1. Users are activated in groups based on when they are trained
  2. Users attend a training
  3. Users receive documentation about the change
  4. Pilot users are activated
  5. Pilot users are trained
  6. Pilot users receive documentation about the change

You can see a pattern here: identify a group, tell them about the change, walk through the change with them, enable the change.

  • Identify a group: pick what makes sense for your org. If you have sales teams, you could enable a team at a time. Make sure to include your support in this decision as well; they’ll need to know who and when will be enabled. If you are the support, then you’re already a step ahead.
  • Tell them about the change: figure out how to best market the switch to Lightning. Change can be hard, but in this case, it’s a great thing. Lean on the new functionality in this material. Make sure the users know that you will do what you can to guide them through this process so they don’t lose valuable time at work looking for features they had previously.
  • Walk through the change: train your users. We definitely recommend a walkthrough of the new tool with users. If you can, record it and post it to Chatter. That way everyone will have the information and can watch the walkthrough again if they forget. If possible, keep the video to about 5 minutes (or less). We recommend taking each of our business units and watching them use the tool so you can see which buttons, etc. are important to them. In your training, you can have Salesforce Classic in one window and Lightning Experience in the other, showing where something is in the Classic view, and then where the feature is in Lightning. It will ease nerves to know where everything is.
  • Enable the change: flip that switch! Either choose a profile-based rollout strategy or a permission set-based strategy. Depending on the size of your company, one of these may make more sense than the other.

You’ll want to talk about how you’ll measure your success. Do you have a goal date by which you’d like your users activated? A certain adoption rate that you’d like to hit? Write these down so you can measure them later.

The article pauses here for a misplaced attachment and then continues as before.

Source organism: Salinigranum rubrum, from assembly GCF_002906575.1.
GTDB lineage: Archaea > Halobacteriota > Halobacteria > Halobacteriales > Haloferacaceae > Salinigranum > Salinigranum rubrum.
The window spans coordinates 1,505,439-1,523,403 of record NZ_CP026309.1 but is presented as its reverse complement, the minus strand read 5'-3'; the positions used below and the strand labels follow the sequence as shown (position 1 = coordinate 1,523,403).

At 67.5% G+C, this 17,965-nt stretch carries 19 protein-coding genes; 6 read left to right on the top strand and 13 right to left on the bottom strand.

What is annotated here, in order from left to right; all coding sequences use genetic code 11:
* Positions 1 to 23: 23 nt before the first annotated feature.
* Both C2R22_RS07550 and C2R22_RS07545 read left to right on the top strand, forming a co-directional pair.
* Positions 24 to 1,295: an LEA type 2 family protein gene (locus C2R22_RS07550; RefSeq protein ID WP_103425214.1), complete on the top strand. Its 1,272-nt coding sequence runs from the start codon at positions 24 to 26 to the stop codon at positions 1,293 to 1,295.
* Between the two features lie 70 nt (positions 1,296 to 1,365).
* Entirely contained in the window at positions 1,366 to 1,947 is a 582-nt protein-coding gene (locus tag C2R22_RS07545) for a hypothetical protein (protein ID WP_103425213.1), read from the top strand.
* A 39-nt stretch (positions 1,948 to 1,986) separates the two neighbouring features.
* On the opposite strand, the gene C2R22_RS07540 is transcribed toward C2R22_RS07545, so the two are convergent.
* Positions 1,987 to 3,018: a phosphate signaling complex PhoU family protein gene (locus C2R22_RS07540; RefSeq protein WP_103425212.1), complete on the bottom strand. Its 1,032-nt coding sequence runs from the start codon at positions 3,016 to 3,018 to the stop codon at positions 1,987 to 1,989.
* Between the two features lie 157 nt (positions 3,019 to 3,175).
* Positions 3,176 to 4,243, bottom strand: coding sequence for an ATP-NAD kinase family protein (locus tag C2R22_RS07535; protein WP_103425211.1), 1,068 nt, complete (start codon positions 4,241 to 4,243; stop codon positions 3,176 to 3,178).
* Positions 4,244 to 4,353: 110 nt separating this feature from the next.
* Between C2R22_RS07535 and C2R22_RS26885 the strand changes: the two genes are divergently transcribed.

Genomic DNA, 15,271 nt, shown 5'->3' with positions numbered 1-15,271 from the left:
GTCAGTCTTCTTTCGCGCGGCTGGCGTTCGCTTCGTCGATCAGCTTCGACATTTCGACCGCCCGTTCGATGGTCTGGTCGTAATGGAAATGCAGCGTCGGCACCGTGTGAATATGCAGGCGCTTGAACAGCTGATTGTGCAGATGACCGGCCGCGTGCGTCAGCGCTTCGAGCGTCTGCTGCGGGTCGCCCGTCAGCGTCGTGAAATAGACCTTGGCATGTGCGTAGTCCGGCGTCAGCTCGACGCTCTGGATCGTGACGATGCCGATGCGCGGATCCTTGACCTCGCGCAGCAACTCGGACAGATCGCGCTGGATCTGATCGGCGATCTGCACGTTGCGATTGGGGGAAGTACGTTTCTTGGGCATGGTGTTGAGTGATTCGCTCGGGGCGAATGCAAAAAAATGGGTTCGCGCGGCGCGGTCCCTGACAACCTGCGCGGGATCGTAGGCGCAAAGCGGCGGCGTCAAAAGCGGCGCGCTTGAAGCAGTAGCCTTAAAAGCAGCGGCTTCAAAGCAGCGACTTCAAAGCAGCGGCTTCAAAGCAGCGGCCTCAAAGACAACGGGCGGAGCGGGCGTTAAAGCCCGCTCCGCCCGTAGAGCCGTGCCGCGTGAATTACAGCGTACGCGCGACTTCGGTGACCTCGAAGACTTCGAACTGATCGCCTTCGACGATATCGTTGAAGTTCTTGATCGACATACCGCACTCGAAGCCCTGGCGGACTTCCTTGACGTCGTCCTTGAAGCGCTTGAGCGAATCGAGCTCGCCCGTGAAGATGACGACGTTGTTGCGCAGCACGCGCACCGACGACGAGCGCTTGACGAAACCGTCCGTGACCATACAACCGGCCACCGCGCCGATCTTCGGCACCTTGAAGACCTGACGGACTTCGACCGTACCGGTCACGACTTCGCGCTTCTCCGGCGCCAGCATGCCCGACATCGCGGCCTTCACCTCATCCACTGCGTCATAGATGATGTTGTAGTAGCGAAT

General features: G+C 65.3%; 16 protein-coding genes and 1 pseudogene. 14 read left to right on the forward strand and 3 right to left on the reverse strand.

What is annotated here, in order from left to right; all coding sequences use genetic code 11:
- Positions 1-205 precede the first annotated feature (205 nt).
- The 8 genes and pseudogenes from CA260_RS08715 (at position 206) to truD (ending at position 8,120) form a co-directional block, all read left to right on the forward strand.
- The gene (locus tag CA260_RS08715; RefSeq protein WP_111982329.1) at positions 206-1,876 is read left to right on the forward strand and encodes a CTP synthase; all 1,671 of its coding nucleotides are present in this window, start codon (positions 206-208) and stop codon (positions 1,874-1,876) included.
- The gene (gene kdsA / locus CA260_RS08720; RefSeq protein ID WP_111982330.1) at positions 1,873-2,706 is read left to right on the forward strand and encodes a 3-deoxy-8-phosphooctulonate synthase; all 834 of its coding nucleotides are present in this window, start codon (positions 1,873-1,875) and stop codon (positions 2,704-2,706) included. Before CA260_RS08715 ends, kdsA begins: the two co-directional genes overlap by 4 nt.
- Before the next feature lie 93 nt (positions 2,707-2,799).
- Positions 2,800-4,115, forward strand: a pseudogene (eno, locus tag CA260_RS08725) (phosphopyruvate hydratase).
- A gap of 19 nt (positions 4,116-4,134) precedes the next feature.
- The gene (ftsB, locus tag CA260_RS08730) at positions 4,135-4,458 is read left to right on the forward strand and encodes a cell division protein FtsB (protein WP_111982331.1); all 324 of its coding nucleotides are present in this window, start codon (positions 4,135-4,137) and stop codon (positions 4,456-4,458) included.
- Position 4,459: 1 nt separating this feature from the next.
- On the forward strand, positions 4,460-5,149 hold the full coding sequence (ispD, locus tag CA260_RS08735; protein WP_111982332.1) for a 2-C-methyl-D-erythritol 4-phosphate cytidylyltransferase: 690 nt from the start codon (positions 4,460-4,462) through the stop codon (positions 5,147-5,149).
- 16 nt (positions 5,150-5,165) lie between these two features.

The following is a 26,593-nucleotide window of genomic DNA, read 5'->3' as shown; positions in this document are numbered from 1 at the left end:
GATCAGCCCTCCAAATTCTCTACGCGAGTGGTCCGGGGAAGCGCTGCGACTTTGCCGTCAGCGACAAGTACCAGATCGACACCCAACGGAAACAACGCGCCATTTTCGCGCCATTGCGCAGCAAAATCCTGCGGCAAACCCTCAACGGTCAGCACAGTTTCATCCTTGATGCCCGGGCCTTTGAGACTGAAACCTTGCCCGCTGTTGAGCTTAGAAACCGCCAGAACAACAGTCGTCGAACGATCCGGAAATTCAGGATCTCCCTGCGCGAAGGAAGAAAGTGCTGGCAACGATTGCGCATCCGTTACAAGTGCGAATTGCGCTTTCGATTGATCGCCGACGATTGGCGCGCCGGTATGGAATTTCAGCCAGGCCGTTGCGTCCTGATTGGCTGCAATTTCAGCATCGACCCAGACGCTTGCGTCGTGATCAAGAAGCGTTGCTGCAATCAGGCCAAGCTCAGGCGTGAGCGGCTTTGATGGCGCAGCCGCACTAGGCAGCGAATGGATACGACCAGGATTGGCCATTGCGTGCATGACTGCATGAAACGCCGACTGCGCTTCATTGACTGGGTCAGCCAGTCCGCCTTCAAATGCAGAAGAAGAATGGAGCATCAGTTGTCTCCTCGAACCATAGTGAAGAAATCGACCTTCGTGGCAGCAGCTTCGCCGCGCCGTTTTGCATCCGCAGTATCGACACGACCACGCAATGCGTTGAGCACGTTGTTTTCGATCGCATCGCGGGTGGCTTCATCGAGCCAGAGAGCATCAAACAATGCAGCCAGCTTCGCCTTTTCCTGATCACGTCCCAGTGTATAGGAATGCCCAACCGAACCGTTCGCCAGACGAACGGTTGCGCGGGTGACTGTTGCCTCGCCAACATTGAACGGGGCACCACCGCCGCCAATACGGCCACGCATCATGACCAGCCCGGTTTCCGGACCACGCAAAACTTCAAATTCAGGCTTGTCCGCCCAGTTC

Now let’s talk about a pilot group. If you have a group that is especially eager to be your first group through the process and is of a manageable size, you’ve got your pilot group. Otherwise, work with your stakeholders to find a group that isn’t huge that is willing to provide you feedback to make sure your overall strategy will work.

Your power users are the folks in each business unit that will help lead change. They can help train users and provide any feedback to you after you go live. Take volunteers if you can, and again be sure that they are willing to be a positive influencer with this change and provide meaningful feedback.

You’ll also need a test plan. Essentially, you’ll need to ask every business unit how they use the tool and run an appropriate number of tests for each feature. Make sure to include any integrations into and out of Salesforce (especially those that we might forget about because they are scheduled jobs that run automatically). Complete this with your power users (and/or pilot group) as User Acceptance Testing and make any necessary changes.

Lastly, make the changes that you defined in step 3. PHEW. We made it through the longest step.

Step 6: Execute Your Strategy

Now it gets exciting! YOU GET TO ENABLE LIGHTNING! It seems scary, but it’s actually underwhelming. No, Lightning will not actually emit from your computer. Now that we’re enabled, we can start rolling it out. Starting with your pilot group, take them through your educational material and training, then enable Lightning for them. Next, go through the same process with your power users. About a week after you’ve gone through these iterations, reach out to the users you’ve activated. What can they tell you about going live? Was anything missed? Was the training sufficient? Make any changes based on the feedback and get ready to…

Step 7: Flip the Switch!

This is the easiest (but not necessarily the shortest) step: iterate through your training/activation plan.

Step 8: Measure Success, Monitor Health

In this step, you’ll want to refer back to your measures for success (or KPIs if you prefer that term). How successful were you? Can you identify any additional changes that should be made? Are users logging in? Are they using Lightning?

Engage with your business users with a survey or focus group, and take their suggestions. Your power users can help identify potential pain points as well. Meet with them regularly for a while to make sure all is still going well.

To wrap it all up, write up a report of your project for your executive sponsor to share with other parts of your company. Very importantly: call out your team for their hard work. You all deserve praise for pulling this off and it’s great to be recognized.


Wow… YOU DID IT! Congratulations. Even more if you made it to the end of this post. We hope this helps you get a start on your Lightning journey. And we want to hear from you! How do you like our plan? Tweet @BeardforceTyler if you have a topic you’d like to see on our blog. Thanks for reading!